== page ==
You want diversity? Water is a film set in India, directed by a woman (herself born in India but a resident of Canada for several decades), filmed in Sri Lanka because of problems with earlier attempts to film in India, starring a Canadian actress of Indian and Polish descent and an Indian actor whose father was Catholic and mother Iranian. A key part of an 8–year-old girl is played by a Sri Lankan actress who speaks neither Hindi nor English. And Gandhi shows up, with one actor playing the great man and another providing his voice. Now it is nominated for a Best Foreign Language Film Oscar … submitted by Canada, as India apparently wants nothing to do with it.
And I’ve only hinted as some of the many stories told about the production, tales which threaten to overwhelm the actual movie. It’s a good one, beautifully shot, with some excellent acting and an interesting, even important, premise, that widows in Hindu culture are disdained. There’s a romantic subplot which gets in the way … the actors involved are absolutely gorgeous, and the woman, Lisa Ray, can even act, but she’s a bit too glammed up for the setting. Still, director Deepa Mehta does what she sets out to do, the plot turns surprising just when you think you’ve figured it out, and the darkness of much of the movie is tempered by hope.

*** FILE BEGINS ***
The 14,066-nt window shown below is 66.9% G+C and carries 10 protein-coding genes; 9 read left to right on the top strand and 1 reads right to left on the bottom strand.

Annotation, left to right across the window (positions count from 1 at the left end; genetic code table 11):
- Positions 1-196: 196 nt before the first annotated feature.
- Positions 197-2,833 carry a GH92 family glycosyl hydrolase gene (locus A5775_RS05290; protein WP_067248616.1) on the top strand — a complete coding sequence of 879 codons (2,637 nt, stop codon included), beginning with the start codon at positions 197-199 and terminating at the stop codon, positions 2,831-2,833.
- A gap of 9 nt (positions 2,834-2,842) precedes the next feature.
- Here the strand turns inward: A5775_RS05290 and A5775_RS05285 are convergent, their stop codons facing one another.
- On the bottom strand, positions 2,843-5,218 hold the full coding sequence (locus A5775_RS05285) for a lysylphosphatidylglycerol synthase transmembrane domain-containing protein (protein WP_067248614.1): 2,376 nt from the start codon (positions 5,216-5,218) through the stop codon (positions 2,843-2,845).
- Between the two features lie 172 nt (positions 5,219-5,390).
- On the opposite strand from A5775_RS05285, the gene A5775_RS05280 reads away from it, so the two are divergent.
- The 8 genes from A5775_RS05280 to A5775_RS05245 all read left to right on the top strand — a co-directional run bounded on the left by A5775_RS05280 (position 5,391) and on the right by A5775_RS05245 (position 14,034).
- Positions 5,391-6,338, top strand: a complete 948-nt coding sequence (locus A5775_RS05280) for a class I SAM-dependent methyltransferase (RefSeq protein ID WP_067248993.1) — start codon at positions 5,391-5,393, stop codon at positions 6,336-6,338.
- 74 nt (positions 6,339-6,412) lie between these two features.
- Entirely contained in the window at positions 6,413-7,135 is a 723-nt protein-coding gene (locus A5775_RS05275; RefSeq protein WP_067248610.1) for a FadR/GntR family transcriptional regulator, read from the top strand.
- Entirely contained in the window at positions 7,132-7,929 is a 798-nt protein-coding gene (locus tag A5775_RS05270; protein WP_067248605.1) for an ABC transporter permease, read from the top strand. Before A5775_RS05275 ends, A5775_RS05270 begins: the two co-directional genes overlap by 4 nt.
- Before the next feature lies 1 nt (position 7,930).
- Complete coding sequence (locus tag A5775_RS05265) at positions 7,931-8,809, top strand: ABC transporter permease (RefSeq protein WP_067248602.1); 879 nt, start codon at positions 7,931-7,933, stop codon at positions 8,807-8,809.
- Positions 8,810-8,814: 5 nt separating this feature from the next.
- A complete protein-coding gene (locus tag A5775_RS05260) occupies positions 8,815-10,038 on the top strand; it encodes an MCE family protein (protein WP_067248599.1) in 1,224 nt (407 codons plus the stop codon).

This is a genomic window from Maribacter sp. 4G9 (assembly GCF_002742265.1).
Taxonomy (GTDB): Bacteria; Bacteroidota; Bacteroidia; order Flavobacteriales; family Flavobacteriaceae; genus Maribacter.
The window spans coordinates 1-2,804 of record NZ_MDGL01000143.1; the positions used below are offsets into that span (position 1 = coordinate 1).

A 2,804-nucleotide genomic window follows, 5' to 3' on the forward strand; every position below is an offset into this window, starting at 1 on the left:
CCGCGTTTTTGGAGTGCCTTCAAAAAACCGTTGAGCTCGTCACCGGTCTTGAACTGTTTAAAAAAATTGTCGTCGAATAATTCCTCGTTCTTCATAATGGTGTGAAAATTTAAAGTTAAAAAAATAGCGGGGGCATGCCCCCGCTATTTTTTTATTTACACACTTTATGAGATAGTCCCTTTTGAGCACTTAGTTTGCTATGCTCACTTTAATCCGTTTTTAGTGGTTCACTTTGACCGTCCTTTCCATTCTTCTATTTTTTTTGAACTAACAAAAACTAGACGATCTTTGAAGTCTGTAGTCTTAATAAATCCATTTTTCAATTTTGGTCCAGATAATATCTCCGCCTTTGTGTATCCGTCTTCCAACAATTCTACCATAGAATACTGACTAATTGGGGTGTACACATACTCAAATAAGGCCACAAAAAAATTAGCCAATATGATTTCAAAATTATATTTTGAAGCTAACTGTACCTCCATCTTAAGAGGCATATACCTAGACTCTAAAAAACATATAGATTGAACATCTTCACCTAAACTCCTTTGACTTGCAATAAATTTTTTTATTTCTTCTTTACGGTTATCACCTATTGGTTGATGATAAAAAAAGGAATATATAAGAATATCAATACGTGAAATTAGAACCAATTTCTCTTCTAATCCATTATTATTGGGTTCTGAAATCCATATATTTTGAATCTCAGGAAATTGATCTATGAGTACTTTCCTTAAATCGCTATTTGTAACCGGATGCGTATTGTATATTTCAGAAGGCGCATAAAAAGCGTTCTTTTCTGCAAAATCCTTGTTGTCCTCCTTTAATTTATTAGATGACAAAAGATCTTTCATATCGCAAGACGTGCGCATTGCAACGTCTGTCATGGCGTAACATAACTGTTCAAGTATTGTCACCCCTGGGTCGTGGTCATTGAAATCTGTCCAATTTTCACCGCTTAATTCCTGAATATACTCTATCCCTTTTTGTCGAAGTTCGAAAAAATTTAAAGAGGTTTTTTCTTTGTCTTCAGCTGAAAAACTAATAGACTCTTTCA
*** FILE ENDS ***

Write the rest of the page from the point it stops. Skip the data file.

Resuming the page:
The behind-the-scenes drama is not entirely verifiable. Some of it is clearly true, most importantly that when Mehta first tried to make the movie in India in 2000, her sets were burned down by irate fundamentalists. Some of it is arguable … there was a plagiarism lawsuit, settled out of court so no one really knows the story, and Wikipedia lists all sorts of oddball stuff involving dead parrots and the like (“citation needed” perhaps tells you everything you need to know about those rumors).
The best thing about Water is Seema Biswas as a widow who does what she can to help others while examining her religious convictions. Not only is Biswas terrific in the movie, she comes with baggage of the positive kind: she played the title character in the hard-to-recommend, excruciatingly intense Bandit Queen, a movie with controversies of its own. Being only a dabbler in Indian film, I hadn’t seen Biswas in anything since her startling debut, and didn’t even recognize her at first, with her cropped hair (and the addition of ten+ years, of course). Based on the two movies I’ve seen her in, I think she’s my new favorite actress.